Just last month, a major cyberattack brought down the likes of Twitter, Soundcloud, Spotify and Airbnb for a few hours. Interestingly, rather than directly attacking the infrastructure of these companies, the assault targeted the domain name system (DNS) host Dyn, which is relied upon by the sites above. This is how a single attack could bring down so many sites at once.
(As you may already know, DNS a bit like the yellow pages of the Internet - but rather than mapping people's names to phone numbers, it maps domain names to IP addresses, which computers require to communicate. Hence, if the DNS provider of a site is down, it cannot be accessed by its users.)
One might imagine that pulling off an attack of this magnitude would require extreme sophistication. In practice, the disruption was caused by a rather rudimentary Distributed Denial of Service (DDoS) attack that overwhelmed the DNS servers of the aforementioned sites.
DDoS attacks rank among the oldest tricks in the handbooks of cybercriminals, as they are relatively easy to carry out. Rather than carefully exploiting technical flaws in Internet-connected systems like more sophisticated attacks, DDoSs are based on brute force: the attacker overwhelms a set of services by sending them a massive amount of network traffic. That is, simply by sending unmanageable amounts of information to them, to the point that the network links that connect such servers to the Internet are unable to cope.
The largest DDoS attacks usually leverage botnets: hordes of compromised computers all around the Internet, which are under effective control of the attacker. So, while DDoS attacks are rather trivial from a technical complexity standpoint, they are not easy to achieve at the necessary magnitude that can threaten major Internet services.
That said, more of the world's biggest organisations have come under fire. Besides the aforementioned attack, at the beginning of 2016 the BBC experiences a DDoS attack which at the time was regarded as one of the biggest in history. The group behind the attack, New World Hacking, confirmed they had generated an attack bandwidth of 602Gbps - almost twice the previous DDoS attack record of 334Gbps recorded in 2015.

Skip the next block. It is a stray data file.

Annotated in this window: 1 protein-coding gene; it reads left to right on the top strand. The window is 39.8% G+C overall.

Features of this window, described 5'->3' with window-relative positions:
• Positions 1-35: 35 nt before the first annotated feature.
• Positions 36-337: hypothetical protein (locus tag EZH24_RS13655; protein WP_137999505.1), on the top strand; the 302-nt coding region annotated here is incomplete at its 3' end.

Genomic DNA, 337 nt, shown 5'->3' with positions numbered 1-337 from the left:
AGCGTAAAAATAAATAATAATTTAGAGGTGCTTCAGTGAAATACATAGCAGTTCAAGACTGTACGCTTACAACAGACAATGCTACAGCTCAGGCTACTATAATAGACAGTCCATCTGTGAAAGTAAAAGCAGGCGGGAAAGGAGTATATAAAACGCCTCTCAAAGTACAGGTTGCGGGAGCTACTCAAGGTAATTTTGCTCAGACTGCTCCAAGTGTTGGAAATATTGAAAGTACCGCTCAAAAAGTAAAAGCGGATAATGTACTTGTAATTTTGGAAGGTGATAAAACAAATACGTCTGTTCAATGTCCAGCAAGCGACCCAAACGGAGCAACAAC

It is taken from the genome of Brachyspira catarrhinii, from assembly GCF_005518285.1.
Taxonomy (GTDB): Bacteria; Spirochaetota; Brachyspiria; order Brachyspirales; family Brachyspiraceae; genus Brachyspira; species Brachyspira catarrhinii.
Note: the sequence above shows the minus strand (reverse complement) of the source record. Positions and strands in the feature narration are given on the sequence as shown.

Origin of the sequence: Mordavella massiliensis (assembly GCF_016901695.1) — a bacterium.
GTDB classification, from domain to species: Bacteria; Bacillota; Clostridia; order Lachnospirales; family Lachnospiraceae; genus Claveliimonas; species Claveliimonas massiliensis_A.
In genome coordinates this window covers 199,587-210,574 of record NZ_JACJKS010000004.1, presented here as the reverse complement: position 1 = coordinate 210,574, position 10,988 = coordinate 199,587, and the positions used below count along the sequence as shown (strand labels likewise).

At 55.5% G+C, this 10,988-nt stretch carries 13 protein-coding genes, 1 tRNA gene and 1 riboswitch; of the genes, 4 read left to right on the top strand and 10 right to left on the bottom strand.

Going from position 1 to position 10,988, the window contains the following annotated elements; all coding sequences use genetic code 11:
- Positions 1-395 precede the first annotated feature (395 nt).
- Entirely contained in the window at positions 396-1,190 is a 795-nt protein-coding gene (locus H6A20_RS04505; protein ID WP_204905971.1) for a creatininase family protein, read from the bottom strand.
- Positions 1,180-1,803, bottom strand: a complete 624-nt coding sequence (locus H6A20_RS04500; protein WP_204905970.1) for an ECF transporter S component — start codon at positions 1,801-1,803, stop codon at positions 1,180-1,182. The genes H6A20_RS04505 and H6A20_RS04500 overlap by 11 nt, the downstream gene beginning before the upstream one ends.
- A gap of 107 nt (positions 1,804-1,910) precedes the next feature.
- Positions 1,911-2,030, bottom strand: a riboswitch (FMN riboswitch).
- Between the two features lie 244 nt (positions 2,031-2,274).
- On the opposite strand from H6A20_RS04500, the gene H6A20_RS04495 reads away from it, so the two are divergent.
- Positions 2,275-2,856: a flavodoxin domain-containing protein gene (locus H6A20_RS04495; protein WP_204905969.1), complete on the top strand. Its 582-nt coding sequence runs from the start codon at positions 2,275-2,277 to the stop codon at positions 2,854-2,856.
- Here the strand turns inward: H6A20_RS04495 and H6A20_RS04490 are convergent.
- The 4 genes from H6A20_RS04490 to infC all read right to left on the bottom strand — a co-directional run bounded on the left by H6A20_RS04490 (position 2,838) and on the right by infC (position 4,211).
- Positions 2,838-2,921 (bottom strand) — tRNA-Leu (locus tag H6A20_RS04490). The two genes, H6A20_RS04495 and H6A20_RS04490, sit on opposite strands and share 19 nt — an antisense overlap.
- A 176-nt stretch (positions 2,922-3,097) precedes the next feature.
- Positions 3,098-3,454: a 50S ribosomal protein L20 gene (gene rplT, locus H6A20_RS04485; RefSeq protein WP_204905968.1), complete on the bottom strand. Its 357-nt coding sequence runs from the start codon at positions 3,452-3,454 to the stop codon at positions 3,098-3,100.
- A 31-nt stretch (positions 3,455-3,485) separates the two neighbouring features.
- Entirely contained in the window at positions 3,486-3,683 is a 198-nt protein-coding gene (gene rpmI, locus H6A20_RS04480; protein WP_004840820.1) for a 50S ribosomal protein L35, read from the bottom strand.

In the summer of 2015, British smartphone outlet Carphone Warehouse experienced a severe data breach. It was found that a DDoS attack was used to create a secondary disturbance. In fact a fifth of DDoS attacks are now said to play a part in more sinister data theft.
The intent besides DDoS attacks is often of criminal nature (e.g., demanding payment to stop the attacks). A recent report from Kaspersky Lab indicated that DDoS attacks are a common cyberattack method not only because of the service disruptions they create, but also because they can potentially distract organisations while a more dangerous attack is unleashed elsewhere in their infrastructure. During the course of a DDoS attack, IT departments frantically work to bring services back online. This providers cover for cybercriminals to carry out a separate, more intrusive attack through a different channel.
The report surveyed businesses about their cyber security experiences, with more than half (56%) believing DDoS attacks to be a smokescreen to cover a more sinister attack. In addition, of the businesses affected by malicious hackers, more than a quarter (29%) of attacks have involved DDoS.
Besides criminally minded activities, DDoSs have also been initiated as a self-promotion stunt by malicious, black-hat hacker groups; and also, in rare cases, by cyberactivists who managed to mobilize thousands of Internet citizens to protest certain companies or governments.
It's therefore more important than ever before that businesses are made aware of the full threat landscape when it comes to cyberattacks, ensuring they are equipped with both the manpower and the infrastructure to quickly detect and react to unexpected waves of network traffic.
Should firms not take this seriously, they will be easy targets for those looking to damage their bottom line.